A trap people from across the political spectrum often fall into is assuming that we only export goods. The reality is that services account for 46 per cent of UK exports, and play an even larger role in some cities – in Milton Keynes they account for half of all exports, and in Edinburgh it’s four-fifths.

A focus on exporting industries is important, particularly from a productivity perspective – it is these businesses that drive productivity and wage growth. But it’s wrong to mistake this for being goods producers only, which misleads us into false trade-offs around financial services and manufacturing.

3. London isn’t just finance, and finance isn’t just London

Much is made of the concentration of financial services in London. But it plays an important role in other cities across the UK: for example, it accounts for 58 per cent of exports in Edinburgh, 12 per cent of private sector jobs in Ipswich and is the most productive sector in Cardiff’s economy.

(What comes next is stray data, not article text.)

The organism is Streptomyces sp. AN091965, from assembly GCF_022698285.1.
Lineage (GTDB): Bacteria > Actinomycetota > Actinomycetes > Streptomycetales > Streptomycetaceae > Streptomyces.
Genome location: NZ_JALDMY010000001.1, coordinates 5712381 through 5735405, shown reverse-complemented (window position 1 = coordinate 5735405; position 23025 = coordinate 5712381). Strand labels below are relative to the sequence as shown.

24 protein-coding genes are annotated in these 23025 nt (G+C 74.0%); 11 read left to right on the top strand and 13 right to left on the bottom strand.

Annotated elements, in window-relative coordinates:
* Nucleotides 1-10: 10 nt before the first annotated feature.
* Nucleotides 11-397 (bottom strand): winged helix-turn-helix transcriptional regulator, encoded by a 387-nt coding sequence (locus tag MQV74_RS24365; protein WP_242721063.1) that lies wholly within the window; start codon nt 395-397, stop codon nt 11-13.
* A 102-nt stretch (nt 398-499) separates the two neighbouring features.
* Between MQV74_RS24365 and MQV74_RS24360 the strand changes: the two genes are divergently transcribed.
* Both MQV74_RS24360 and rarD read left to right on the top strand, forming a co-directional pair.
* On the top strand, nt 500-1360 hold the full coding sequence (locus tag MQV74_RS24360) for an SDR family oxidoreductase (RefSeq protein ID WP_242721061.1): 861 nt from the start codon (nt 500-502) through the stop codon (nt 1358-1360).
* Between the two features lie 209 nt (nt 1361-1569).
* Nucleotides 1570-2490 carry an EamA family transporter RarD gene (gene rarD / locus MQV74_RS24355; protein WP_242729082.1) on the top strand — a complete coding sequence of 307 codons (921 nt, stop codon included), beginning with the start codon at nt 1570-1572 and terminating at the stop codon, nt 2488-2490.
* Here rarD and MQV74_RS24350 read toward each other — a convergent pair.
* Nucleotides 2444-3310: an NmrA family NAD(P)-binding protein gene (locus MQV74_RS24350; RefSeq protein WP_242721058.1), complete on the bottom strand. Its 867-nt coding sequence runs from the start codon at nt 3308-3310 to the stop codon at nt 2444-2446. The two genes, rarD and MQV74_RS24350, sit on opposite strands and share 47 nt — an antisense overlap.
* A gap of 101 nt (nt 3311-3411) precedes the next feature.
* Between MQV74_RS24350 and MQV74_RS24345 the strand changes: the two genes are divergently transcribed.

And while finance plays an important role in London’s economy,  it isn’t the capital’s only economic driver. Instead, its success is built off the back of strengths in other areas such as law, media and advertising. These strengths should both be celebrated and understood better – the benefits that London offers to such businesses explains why they have chosen the capital as their location, and other places need to address the barriers which do not make them as attractive.

4. The future for northern cities isn’t manufacturing alone

The big challenge for most cities outside the Greater South East is their ability to attract, retain and grow high-skilled exporting businesses, both in manufacturing and services. Crucially, it is the distinct lack of these businesses in these cities has contributed to the widening divide in terms of wages across the country.